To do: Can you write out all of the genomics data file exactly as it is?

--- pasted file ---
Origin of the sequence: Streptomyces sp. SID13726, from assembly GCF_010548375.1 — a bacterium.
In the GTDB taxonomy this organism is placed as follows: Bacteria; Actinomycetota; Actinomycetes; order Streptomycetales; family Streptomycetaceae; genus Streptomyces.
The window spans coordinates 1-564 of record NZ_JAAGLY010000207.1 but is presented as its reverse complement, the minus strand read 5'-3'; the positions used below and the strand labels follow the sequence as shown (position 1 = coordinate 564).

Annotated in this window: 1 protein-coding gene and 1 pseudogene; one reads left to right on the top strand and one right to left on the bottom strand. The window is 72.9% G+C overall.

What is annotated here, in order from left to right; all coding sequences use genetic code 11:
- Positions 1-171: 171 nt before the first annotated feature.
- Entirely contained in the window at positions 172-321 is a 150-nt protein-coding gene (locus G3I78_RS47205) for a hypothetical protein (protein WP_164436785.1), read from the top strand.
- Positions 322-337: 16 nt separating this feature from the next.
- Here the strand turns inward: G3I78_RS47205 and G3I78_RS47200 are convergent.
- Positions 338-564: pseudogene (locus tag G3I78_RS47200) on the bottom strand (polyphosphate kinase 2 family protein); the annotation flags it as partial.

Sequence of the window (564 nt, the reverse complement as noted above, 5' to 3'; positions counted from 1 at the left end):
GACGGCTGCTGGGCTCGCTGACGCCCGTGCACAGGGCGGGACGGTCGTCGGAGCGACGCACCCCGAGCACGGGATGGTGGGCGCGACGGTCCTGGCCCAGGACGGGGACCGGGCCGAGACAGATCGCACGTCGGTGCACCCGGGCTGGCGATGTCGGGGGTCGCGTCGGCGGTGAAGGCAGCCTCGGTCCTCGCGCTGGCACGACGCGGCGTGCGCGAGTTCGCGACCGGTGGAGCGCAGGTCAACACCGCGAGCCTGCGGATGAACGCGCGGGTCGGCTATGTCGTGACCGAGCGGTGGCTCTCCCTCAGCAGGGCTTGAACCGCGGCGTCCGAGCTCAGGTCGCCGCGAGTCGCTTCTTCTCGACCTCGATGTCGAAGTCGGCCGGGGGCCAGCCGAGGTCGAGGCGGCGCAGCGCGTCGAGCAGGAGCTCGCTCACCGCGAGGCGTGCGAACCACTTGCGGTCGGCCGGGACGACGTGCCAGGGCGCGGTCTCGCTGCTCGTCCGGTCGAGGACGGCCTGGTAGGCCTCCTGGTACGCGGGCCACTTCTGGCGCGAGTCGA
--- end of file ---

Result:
Origin of the sequence: Streptomyces sp. SID13726, from assembly GCF_010548375.1 — a bacterium.
In the GTDB taxonomy this organism is placed as follows: Bacteria; Actinomycetota; Actinomycetes; order Streptomycetales; family Streptomycetaceae; genus Streptomyces.
The window spans coordinates 1-564 of record NZ_JAAGLY010000207.1 but is presented as its reverse complement, the minus strand read 5'-3'; the positions used below and the strand labels follow the sequence as shown (position 1 = coordinate 564).

Annotated in this window: 1 protein-coding gene and 1 pseudogene; one reads left to right on the top strand and one right to left on the bottom strand. The window is 72.9% G+C overall.

What is annotated here, in order from left to right; all coding sequences use genetic code 11:
- Positions 1-171: 171 nt before the first annotated feature.
- Entirely contained in the window at positions 172-321 is a 150-nt protein-coding gene (locus G3I78_RS47205) for a hypothetical protein (protein WP_164436785.1), read from the top strand.
- Positions 322-337: 16 nt separating this feature from the next.
- Here the strand turns inward: G3I78_RS47205 and G3I78_RS47200 are convergent.
- Positions 338-564: pseudogene (locus tag G3I78_RS47200) on the bottom strand (polyphosphate kinase 2 family protein); the annotation flags it as partial.

Sequence of the window (564 nt, the reverse complement as noted above, 5' to 3'; positions counted from 1 at the left end):
GACGGCTGCTGGGCTCGCTGACGCCCGTGCACAGGGCGGGACGGTCGTCGGAGCGACGCACCCCGAGCACGGGATGGTGGGCGCGACGGTCCTGGCCCAGGACGGGGACCGGGCCGAGACAGATCGCACGTCGGTGCACCCGGGCTGGCGATGTCGGGGGTCGCGTCGGCGGTGAAGGCAGCCTCGGTCCTCGCGCTGGCACGACGCGGCGTGCGCGAGTTCGCGACCGGTGGAGCGCAGGTCAACACCGCGAGCCTGCGGATGAACGCGCGGGTCGGCTATGTCGTGACCGAGCGGTGGCTCTCCCTCAGCAGGGCTTGAACCGCGGCGTCCGAGCTCAGGTCGCCGCGAGTCGCTTCTTCTCGACCTCGATGTCGAAGTCGGCCGGGGGCCAGCCGAGGTCGAGGCGGCGCAGCGCGTCGAGCAGGAGCTCGCTCACCGCGAGGCGTGCGAACCACTTGCGGTCGGCCGGGACGACGTGCCAGGGCGCGGTCTCGCTGCTCGTCCGGTCGAGGACGGCCTGGTAGGCCTCCTGGTACGCGGGCCACTTCTGGCGCGAGTCGA